Being raised in a half-Indian and half-Irish household was definitely an interesting experience. These two cultures are wildly different, so I naturally found myself feeling confused about my identity and couldn’t find a label that fit for me. Growing up mixed race, I took some time to learn about both cultures and finally began to embrace the mix of both which identity with. These are some of the highs and lows from growing up with this different experience.
Noticing my contrasting cultures
Growing up in the south, I did not meet many other people who were Indian or mixed race like myself. I didn’t think much of this until one day, my mom visited my classroom to help out in elementary school. One of my classmates genuinely asked me if my mom had adopted me. I remember asking my mom why someone would ask that, and she had to respond that at first glance, we do not look much alike at all. This instance was the first time when I really noticed that my brown skin was much different from my mom’s and classmates’ pale, porcelain skin. Growing up, I have heard many Indian jokes, been asked my ethnicity countless times, and can count on one hand the number of Indian people outside of my family that I’ve met. Knowing this, there is no question that I’ve noticed many of my friends and classmates from growing up have very different cultures than my own. Luckily, spending time with both sides of my family has helped me earn a deeper understanding of the two contrasting cultures.
Learning about my Indian culture
There is no question that my mom and dad’s families are very different in almost every aspect. Attending my dad’s family gatherings meant aromas of homemade, savory Indian foods, and extra-academic practice with my cousins. We were not behind in school, but because academics are such a large part of the Indian culture this became a large part of our lives. My grandparents always put a heavy emphasis on academics, because they know that receiving an education is a privilege that not everyone has. My dad has told me stories of my grandfather studying under streetlights because they did not have electricity, but he would not let it stop him from succeeding. When we’re told this story, it’s clear we have no reason to complain or fall behind in school. Although this large emphasis on academics was sometimes irritating and not the most fun, it has made me realize the importance of education later in life. After we had finished our homework practice, we would notice the savory aromas of traditional Indian food filling the house. From samosas, to palak paneer, to naan made from scratch- our plates were always filled with delicious food. Nothing compares to homemade Indian food like my family makes it.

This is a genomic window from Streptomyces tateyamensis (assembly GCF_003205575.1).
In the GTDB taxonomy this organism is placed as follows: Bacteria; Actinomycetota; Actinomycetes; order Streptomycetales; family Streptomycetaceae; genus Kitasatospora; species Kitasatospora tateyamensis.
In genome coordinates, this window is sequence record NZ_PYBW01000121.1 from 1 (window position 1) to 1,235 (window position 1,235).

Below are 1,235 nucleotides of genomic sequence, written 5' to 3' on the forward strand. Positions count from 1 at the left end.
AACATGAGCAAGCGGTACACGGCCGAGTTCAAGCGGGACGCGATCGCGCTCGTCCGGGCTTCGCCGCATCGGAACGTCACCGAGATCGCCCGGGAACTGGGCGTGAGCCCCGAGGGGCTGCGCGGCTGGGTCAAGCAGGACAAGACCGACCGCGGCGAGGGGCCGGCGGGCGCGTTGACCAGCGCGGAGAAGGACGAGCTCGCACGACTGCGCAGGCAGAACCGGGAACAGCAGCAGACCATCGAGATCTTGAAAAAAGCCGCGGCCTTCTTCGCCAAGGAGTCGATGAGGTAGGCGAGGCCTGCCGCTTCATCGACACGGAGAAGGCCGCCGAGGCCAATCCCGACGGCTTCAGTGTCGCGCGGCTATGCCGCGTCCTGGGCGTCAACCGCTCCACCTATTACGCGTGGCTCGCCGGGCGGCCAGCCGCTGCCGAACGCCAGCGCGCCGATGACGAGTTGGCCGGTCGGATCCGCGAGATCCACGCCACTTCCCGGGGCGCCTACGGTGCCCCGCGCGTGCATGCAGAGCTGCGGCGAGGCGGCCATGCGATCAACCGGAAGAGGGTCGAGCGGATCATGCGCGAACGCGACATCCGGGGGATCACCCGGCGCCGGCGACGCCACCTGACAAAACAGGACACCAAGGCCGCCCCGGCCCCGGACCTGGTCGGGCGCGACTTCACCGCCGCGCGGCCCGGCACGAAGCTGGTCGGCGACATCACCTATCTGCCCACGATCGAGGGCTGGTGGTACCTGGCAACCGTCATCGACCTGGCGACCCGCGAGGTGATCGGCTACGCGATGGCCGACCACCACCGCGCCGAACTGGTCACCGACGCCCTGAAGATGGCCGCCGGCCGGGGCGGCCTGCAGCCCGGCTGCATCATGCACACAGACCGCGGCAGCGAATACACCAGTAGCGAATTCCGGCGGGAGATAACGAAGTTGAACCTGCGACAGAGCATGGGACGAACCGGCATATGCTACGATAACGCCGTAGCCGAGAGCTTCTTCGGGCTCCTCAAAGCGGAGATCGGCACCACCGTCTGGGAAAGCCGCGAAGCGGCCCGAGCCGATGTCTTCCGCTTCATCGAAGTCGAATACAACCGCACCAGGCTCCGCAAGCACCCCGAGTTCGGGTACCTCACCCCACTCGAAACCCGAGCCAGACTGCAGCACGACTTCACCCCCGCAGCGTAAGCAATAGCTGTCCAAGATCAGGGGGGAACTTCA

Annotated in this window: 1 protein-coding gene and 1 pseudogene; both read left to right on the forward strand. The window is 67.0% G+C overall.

My mom’s side of the family
Visiting my mom’s side of the family was a much different experience. Thanksgivings with my Irish aunts and cousins meant true southern cooking, attending church together and making up dances to perform for the family. There was always a football game playing on the TV and a warm cobbler on the kitchen table. The St. Patrick’s Day Parade in Savannah, Ga is always a huge event among the Irish community in the South- my family included. This parade could possibly be more important than the fourth of July or even Halloween. Being raised in Savannah, my mom’s family attended this parade every year for a long period of time- my grandpa even walked in the parade for a while. St. Patrick’s Day in Savannah especially, is a time to embrace our Irish heritage- sporting the colors of Ireland, listening to the sound of bagpipes playing, and the flag of Ireland proudly displayed throughout the streets. This parade always made me feel proud to be a part of such a colorful, joyous and unique culture. Although I didn’t always feel like I physically “fit in” with my cousins, we always had endless fun together. When we weren’t celebrating St. Patrick’s Day, you’d find us in the kitchen testing our family recipes out. Whether it was brownies, waffles, blueberry cobbler or french toast, the kitchen always smelled of homemade food when my cousins and I were together.
Finding my identity
Being raised with these two very different cultures and always marking “mixed race” on exams, I experienced some confusion growing up. I didn’t fully fit in with my dad’s side- only speaking English and not always following all of the Indian customs and traditions. But I also didn’t fully fit in with my mom’s side because of my Indian roots and different appearance. If that wasn’t enough, I also attended predominantly all-white schools, so many of my friends did not understand my Indian background. Like any other middle schooler, my attempts to fit in did not truly work because I was one of few kids at my school that were mixed race. It wasn’t an issue but my friends made sure, there were plenty of Indian jokes to remind me of this. Luckily, I learned to grow tough skin and later discovered my identity.
Moving to Seattle
After transitioning to college and meeting more people with diverse backgrounds, I began to accept my identity. My family moving to Seattle was also largely a part of this acceptance. I met more people who were also Indian and was able to try new foods and learn more about my culture I had not known. Also, moving to a new city and not knowing many people, I had much more free time to myself. Learning more about my own culture and spending vast amounts of time on my own allowed me to do this. During this time, I was able to spend time with my mom looking through family photos and memories. This, along with learning to cook Indian food has helped me to gain a deeper understanding of my two different cultures. Although I love my hometown in Florida, I’m grateful my family moved to Seattle where I was able to truly find my identity and embrace being mixed race.